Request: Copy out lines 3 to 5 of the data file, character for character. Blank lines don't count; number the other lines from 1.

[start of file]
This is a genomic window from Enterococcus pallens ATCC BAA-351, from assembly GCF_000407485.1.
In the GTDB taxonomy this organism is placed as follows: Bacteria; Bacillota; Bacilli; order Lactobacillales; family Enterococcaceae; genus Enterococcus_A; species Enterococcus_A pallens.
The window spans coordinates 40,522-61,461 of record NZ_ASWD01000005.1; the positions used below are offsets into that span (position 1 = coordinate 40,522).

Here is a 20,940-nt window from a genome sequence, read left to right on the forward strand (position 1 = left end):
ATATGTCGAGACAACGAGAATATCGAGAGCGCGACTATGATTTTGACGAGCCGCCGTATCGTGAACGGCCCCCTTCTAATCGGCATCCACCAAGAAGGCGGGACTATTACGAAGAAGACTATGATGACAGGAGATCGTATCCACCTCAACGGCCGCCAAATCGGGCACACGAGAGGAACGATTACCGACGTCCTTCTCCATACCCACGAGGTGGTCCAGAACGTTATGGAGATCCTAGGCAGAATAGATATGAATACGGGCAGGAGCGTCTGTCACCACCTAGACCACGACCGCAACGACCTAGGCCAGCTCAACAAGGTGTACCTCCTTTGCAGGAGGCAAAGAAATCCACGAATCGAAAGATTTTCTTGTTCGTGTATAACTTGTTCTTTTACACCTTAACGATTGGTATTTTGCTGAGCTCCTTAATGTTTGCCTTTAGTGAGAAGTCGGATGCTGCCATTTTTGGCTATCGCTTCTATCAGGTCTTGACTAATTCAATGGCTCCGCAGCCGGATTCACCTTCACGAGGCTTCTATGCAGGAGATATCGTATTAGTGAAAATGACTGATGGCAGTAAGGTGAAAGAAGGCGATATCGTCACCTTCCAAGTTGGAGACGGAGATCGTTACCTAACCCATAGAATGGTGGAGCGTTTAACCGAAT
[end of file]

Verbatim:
The window spans coordinates 40,522-61,461 of record NZ_ASWD01000005.1; the positions used below are offsets into that span (position 1 = coordinate 40,522).

Here is a 20,940-nt window from a genome sequence, read left to right on the forward strand (position 1 = left end):
ATATGTCGAGACAACGAGAATATCGAGAGCGCGACTATGATTTTGACGAGCCGCCGTATCGTGAACGGCCCCCTTCTAATCGGCATCCACCAAGAAGGCGGGACTATTACGAAGAAGACTATGATGACAGGAGATCGTATCCACCTCAACGGCCGCCAAATCGGGCACACGAGAGGAACGATTACCGACGTCCTTCTCCATACCCACGAGGTGGTCCAGAACGTTATGGAGATCCTAGGCAGAATAGATATGAATACGGGCAGGAGCGTCTGTCACCACCTAGACCACGACCGCAACGACCTAGGCCAGCTCAACAAGGTGTACCTCCTTTGCAGGAGGCAAAGAAATCCACGAATCGAAAGATTTTCTTGTTCGTGTATAACTTGTTCTTTTACACCTTAACGATTGGTATTTTGCTGAGCTCCTTAATGTTTGCCTTTAGTGAGAAGTCGGATGCTGCCATTTTTGGCTATCGCTTCTATCAGGTCTTGACTAATTCAATGGCTCCGCAGCCGGATTCACCTTCACGAGGCTTCTATGCAGGAGATATCGTATTAGTGAAAATGACTGATGGCAGTAAGGTGAAAGAAGGCGATATCGTCACCTTCCAAGTTGGAGACGGAGATCGTTACCTAACCCATAGAATGGTGGAGCGTTTAACCGAAT